“African Americans and whites experience the criminal justice system very differently,” Mooney said, pointing to the differences between white and African-American neighborhoods as one particular issue that frequently comes up in sociological studies. Different types of drugs are prevalent in African American communities, carrying different pharmacological effects and different degrees of punishment alike. “Many of these issues are just shoved under the rug a lot of times because old policies drove the rise in incarceration among African Americans,” Mooney said.

While she admits that policies are starting to shift to acknowledge these differences, the unique issues faced by women and African-Americans leave a lot of questions unanswered in a system that Mooney points out has historically been structured according to the white, male perspective. For example, what do you do when a woman is pregnant at the time of her incarceration? What if she has dependent children who have no other caretaker? How do you account for the socioeconomic differences between whites and African Americans? And how can these issues and other issues be affected by offering services for inmates as part of their re-entry process?

The research for Mooney’s dissertation, which was co-chaired by Carl Leukefeld, DSW, and Carrie Oser, Ph.D. (both of whom are Mooney’s colleagues at CDAR), centered on a randomized trial consisting of interviews with self-identifying substance abusing prisoners, beginning at approximately three months from their expected release from prison. Half of the subjects went through case management services and half did not. Mooney followed and tracked the prisoners after their release, interviewing them both three months and nine months later. Another aspect of the study, which was pertinent to her dissertation hypotheses involved a cognitive component measuring negative sentiment toward the criminal justice system.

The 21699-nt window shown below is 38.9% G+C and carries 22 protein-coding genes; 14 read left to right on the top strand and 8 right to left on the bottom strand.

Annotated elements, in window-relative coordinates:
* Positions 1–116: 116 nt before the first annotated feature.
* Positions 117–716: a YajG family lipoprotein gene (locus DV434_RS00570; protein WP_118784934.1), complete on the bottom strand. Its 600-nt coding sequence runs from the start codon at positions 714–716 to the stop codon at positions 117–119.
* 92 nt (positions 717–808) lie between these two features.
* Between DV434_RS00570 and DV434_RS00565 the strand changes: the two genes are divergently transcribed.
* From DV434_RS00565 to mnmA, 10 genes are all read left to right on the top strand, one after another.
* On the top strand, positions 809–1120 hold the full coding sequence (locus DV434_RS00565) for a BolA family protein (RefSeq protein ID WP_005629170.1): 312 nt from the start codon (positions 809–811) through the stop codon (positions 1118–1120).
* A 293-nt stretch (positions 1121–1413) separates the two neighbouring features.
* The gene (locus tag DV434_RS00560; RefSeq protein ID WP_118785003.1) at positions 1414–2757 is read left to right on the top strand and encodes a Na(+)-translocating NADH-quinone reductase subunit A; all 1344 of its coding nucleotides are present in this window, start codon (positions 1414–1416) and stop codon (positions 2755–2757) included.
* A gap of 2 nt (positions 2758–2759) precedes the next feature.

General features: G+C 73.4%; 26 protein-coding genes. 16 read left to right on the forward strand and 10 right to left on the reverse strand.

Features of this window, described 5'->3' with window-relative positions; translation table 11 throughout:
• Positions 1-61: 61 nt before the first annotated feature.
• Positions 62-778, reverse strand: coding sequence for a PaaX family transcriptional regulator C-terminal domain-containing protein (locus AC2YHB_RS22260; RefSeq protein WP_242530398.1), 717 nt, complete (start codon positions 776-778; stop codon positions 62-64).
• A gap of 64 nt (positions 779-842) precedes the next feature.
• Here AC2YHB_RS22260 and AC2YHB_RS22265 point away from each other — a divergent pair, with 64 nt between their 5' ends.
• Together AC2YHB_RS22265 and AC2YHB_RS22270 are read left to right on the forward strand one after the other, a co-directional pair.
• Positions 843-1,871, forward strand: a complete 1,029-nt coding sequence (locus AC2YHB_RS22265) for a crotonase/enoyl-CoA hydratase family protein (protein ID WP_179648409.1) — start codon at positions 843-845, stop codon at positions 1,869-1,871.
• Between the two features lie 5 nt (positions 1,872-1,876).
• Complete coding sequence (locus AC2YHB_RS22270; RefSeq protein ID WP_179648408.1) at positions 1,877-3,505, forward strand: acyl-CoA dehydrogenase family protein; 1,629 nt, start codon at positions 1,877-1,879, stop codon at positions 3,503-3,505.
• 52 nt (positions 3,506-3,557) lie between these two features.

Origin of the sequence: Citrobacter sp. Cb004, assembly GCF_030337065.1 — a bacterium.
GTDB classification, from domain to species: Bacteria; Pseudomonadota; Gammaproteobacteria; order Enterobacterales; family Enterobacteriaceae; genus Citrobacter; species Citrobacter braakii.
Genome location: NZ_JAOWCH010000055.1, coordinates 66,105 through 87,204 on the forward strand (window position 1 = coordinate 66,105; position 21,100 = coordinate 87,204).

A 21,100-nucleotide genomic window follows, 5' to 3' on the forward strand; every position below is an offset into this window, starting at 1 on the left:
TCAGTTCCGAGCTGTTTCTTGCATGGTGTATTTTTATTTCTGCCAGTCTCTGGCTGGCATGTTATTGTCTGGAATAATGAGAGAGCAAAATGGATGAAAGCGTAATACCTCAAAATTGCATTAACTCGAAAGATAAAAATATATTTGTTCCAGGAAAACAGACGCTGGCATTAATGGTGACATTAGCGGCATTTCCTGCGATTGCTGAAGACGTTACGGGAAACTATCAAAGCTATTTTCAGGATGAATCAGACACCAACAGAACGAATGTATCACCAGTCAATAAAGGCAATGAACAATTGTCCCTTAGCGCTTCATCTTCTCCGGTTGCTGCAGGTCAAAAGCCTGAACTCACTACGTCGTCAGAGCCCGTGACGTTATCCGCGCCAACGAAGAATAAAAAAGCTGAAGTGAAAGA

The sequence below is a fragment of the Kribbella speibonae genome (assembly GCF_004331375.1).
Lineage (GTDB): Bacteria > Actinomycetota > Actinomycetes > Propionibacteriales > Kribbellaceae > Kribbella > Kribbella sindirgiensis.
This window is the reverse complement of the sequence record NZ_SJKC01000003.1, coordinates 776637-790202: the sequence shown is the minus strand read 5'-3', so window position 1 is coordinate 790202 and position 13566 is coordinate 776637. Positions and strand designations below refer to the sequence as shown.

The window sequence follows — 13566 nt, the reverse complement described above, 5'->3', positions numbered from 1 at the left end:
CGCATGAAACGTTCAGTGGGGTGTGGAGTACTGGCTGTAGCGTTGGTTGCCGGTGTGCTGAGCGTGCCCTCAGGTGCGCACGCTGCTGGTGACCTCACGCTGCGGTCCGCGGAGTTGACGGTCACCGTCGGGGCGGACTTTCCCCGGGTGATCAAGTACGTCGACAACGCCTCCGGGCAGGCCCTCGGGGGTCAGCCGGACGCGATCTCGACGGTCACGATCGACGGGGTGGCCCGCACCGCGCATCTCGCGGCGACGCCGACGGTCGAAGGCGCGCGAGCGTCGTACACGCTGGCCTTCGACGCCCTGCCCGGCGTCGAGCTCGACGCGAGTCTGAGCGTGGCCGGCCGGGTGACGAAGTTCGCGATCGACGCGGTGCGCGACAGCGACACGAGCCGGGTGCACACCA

“I did find for the most part African Americans had more negative sentiments toward the criminal justice system than whites and that generally, males had more negative sentiments toward the criminal justice system than women did,” Mooney said.

Overall, Mooney said, the take home message from her dissertation is that while these people are offenders, finding ways to treat them to the best of their specific needs is beneficial to the inmates and the community alike. “Yes, they have committed a crime. But there’s an underlying problem that drives a lot of their criminal behaviors,” Mooney said. “Eventually these people are going to come back into our community. Ultimately, we’re going to have to deal with it...we should do as much as we can to prepare them while they’re on the inside for going back to the outside world.”

Though she is on temporary academic hiatus, Mooney continues to work full time for CDAR, teaches a Crime, Law and Deviance course in Sociology and has applied to three universities. “If there was any way I could stay at UK, I would,” said Mooney, who is originally from Louisville. “I love this area – I resisted for so long calling it my home, and now I embrace it.”